My dad graduated from high school in 1949. Shortly thereafter, he enlisted in the Army. After he completed basic training he was shipped to Korea at the onset of the Korean War. He spent many, many days on the front lines during the most active and brutal fighting of the war. The American soldiers and their allies were ill-equipped. It was wintertime and they didn't have proper winter clothing or supplies. He lived for days and days in a cold, snowy foxhole with his fellow comrades. During his service he received three Bronze Star Medals. The Bronze Star is an individual military award of the US Armed Forces that is awarded for acts of heroism, acts of merit, or meritorious service in a combat zone. My dad was eventually wounded by shrapnel and was declared a disabled veteran. Dad took his service to his country very seriously. He remained a true patriot all of his life. Over the years we heard tidbits about his time in Korea. He talked sadly about the children who were orphaned. While in Korea, Dad saw more than he could tell and he understood more than he saw. He took a lot of pictures while he was in Korea. He defended and protected his family as fiercely as he did his fellow servicemen while serving in Korea. I salute you Dad for your service and bravery.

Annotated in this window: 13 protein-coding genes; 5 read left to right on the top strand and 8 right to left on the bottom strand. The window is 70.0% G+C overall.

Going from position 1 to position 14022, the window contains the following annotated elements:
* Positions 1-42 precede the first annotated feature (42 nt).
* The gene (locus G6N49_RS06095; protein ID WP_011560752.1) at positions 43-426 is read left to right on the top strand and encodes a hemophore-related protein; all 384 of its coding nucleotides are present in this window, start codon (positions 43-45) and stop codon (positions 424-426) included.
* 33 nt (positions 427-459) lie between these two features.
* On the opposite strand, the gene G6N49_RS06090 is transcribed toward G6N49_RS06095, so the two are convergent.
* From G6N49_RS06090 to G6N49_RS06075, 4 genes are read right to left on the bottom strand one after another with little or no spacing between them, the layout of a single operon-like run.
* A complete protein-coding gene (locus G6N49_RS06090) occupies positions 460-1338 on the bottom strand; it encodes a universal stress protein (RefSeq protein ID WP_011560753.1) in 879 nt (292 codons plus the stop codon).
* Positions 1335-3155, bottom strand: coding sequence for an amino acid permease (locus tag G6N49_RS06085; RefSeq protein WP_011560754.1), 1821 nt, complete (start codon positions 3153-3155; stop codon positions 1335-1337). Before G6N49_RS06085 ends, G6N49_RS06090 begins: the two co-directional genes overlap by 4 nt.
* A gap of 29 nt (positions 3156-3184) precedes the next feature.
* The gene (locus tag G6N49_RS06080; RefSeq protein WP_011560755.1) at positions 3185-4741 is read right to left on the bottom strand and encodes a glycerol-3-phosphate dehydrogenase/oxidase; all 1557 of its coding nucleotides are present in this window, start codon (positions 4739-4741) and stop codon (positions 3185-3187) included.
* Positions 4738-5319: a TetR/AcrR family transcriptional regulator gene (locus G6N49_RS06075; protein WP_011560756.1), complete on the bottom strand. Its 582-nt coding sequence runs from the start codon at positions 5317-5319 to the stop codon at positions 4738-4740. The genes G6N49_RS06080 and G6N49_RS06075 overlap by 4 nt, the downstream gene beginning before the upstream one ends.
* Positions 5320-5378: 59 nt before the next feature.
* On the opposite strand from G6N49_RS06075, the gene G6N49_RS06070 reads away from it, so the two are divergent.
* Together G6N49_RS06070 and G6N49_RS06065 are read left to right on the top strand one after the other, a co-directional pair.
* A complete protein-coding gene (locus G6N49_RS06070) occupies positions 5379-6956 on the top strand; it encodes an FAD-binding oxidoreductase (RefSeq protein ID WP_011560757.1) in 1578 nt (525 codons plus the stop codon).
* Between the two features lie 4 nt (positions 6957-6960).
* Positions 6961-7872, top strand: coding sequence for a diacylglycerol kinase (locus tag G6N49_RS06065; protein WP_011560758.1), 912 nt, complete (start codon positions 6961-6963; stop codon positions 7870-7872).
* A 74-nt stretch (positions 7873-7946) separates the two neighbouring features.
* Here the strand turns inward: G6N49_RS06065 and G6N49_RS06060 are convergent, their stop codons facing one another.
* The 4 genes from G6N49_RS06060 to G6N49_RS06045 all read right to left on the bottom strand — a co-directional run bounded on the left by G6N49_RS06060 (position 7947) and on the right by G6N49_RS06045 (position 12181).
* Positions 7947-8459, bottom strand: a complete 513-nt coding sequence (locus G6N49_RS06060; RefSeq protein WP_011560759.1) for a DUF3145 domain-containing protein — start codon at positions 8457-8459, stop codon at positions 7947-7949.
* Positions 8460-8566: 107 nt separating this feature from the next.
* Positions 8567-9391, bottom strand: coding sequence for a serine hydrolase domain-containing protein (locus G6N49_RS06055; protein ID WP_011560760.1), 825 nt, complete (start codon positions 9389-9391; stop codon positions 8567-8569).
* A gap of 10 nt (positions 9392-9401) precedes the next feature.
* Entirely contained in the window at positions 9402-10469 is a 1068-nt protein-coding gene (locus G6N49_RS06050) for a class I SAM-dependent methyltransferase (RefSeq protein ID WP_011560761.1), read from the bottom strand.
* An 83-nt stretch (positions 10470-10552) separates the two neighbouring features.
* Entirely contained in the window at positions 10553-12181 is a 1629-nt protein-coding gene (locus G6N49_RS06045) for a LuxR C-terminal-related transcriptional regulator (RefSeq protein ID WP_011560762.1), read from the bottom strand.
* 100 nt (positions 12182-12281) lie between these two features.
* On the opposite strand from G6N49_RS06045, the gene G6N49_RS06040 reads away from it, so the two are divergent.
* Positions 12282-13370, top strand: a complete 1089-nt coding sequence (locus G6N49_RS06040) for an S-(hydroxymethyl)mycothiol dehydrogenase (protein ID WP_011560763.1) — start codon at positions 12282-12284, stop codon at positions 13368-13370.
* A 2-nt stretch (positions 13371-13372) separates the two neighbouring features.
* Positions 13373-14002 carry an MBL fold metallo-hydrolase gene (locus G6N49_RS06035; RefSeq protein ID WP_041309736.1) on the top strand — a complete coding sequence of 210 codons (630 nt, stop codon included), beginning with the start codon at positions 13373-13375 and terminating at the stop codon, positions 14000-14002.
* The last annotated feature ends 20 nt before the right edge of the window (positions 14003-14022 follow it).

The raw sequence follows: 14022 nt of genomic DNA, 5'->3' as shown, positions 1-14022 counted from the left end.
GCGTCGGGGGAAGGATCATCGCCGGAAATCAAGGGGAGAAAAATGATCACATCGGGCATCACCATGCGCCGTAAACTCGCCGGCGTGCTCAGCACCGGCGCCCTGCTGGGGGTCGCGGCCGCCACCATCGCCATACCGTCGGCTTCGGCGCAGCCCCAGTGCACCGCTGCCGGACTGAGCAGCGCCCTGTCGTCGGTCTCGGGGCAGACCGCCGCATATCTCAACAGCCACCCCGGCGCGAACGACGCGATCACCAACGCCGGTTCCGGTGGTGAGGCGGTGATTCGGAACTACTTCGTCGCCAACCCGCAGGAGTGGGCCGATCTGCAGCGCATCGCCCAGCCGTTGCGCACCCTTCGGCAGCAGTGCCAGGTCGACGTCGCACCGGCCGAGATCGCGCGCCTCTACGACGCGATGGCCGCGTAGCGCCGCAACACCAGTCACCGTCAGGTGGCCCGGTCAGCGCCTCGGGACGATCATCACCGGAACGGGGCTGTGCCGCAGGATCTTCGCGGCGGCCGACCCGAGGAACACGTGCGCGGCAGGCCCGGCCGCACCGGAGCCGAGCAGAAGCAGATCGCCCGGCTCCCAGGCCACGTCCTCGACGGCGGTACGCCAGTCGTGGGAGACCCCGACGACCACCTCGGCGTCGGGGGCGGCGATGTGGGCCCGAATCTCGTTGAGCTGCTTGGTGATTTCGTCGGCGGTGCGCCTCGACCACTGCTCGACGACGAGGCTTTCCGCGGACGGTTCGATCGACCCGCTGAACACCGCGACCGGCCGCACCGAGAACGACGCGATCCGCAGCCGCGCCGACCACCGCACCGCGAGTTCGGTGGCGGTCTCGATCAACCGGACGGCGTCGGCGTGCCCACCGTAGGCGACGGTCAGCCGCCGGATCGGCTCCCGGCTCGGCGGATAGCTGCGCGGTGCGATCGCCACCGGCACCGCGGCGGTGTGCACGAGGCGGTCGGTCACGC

This article appeared in our local newspaper today--a wonderful tribute to my Dad.
Last living James Dean pallbearer dies at 81
Posted: Sunday, February 24, 2013 4:00 am
By Cathy Shouse-- Marion Chronicle-Tribune
The death of Fairmount resident Robert Pulley last Sunday was not only a loss for the community but the world at large, according to local officials.
As the last living pallbearer for James Dean’s funeral, Pulley, 81, had been one of the people who helped to keep Dean’s memory alive over the decades.
Pulley and Dean both graduated in the 1949 class of Fairmount High School. After Dean’s death in 1955, Pulley found himself sharing stories of Dean’s life with fans and media members.
Gale Hikade, president of the Fairmount Historical Museum, said Pulley had a key role in the museum’s early development and in the growth of the James Dean Festival.